I have made headway into Richard Sharp’s The Duke Don’t Dance, a story that traces what he calls “The Silent Generation” through the interconnected stories of seven very different protagonists…an excellent character-driven narrative, so far.
Book Expo America is right around the corner, and I’ve been pouring over the list of author signings but have only found two historical fiction books that I’d like to eventually review. Both, however, look to me like the kind of mouth-watering epic tales that HF lovers crave. I can’t access the Publisher’s Weekly “galleys to grab” article, so I don’t know what HF galleys are being touted this year–if anyone sees HF novels that would be of interest, please let me know.
I’ll be posting updates from BEA, but before that will be the review of The Duke Don’t Dance, by the end of the month.
City of Slaughter: A Novel by Cynthia Drew is one of the upcoming books:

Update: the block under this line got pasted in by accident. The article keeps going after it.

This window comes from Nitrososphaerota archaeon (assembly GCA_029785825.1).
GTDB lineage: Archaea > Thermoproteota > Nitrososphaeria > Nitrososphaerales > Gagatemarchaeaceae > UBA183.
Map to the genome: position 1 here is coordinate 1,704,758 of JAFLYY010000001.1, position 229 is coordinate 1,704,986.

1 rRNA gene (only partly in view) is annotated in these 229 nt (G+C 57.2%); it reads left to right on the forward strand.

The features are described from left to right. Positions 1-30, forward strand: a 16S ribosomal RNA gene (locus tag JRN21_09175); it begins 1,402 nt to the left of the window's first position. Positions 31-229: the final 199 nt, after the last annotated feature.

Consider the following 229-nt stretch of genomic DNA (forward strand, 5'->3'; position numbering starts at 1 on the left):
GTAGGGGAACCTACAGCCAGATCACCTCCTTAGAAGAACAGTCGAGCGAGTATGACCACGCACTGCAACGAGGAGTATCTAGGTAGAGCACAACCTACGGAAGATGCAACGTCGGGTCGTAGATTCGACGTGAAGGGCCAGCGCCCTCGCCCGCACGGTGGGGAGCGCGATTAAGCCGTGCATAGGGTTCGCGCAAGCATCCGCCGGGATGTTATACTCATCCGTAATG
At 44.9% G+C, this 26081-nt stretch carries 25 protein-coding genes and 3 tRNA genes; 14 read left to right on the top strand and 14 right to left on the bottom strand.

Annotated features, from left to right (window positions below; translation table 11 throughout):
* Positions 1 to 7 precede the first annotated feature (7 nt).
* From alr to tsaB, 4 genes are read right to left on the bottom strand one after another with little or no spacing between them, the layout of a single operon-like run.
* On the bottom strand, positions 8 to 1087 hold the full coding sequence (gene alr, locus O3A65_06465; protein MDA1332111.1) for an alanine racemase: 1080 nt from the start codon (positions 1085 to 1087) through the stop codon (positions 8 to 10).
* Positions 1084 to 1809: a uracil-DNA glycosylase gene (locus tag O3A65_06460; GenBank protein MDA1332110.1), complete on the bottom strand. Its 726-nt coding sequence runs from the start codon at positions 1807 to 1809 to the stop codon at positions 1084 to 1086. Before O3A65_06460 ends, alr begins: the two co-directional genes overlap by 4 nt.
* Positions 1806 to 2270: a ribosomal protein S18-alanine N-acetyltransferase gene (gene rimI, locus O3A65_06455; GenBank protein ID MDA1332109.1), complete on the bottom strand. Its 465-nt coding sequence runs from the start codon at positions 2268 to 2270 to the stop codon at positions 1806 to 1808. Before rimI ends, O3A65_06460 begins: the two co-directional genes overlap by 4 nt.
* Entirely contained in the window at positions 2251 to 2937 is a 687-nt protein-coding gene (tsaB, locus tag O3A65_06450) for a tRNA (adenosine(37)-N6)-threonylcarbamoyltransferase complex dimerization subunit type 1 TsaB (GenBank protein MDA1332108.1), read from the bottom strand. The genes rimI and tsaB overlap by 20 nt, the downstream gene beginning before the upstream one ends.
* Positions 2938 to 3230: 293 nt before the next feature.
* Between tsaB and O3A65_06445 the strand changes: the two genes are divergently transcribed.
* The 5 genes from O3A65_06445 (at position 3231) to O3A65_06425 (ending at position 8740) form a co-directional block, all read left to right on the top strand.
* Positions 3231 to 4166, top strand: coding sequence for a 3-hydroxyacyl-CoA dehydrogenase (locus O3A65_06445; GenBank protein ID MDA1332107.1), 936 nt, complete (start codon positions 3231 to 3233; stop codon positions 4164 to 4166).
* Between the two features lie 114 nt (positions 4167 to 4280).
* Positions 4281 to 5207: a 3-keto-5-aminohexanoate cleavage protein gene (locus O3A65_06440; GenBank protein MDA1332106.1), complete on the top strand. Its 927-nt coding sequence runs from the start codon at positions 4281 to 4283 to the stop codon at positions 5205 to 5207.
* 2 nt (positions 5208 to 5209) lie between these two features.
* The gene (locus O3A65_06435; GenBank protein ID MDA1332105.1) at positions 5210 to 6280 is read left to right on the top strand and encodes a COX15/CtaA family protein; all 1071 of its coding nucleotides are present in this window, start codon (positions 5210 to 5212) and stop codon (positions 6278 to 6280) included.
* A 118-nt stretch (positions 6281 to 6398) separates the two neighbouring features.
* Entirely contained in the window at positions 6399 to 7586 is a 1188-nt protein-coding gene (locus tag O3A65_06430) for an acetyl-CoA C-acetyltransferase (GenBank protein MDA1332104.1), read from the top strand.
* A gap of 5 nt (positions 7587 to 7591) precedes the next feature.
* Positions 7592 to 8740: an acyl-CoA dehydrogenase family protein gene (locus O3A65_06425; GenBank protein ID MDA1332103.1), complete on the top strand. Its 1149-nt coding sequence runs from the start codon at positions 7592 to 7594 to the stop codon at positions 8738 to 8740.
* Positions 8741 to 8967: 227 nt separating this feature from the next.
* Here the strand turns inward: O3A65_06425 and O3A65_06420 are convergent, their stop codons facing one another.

Synopsis from Amazon: Fourteen-year-old Carsie Akselrod and her younger sister, Lilia, flee the Russian pogroms to live with relatives on New York’s teeming, dangerous Lower East Side. Like many Jewish immigrant Americans in the early 1900s, the girls go to work in sweatshops, eventually taking jobs at the ill-fated Triangle Waist Company, scene of the infamous 1911 industrial fire that claimed the lives of 146 garment workers. Set against Tammany Hall politics and gangland crime, City of Slaughter is a tale of a woman torn by family, faith, and her drive to rise from poverty, succeed in business, and claim her place in New York’s world of fashion and society.
John Saturnall’s Feast by Lawrence Norfolk
Synopsis from Amazon: Orphaned when his mother dies of starvation, having been cast out of her village as a witch, John is taken in at the kitchens at Buckland Manor, where he quickly rises from kitchen-boy to Cook, and is known for his uniquely keen palate and natural cooking ability. However, he quickly gets on the wrong side of Lady Lucretia, the aristocratic daughter of the Lord of the Manor. In order to inherit the estate, Lucretia must wed, but her fiancé is an arrogant buffoon. When Lucretia takes on a vow of hunger until her father calls off her engagement to her insipid husband-to-be, it falls to John to try to cook her delicious foods that might tempt her to break her fast.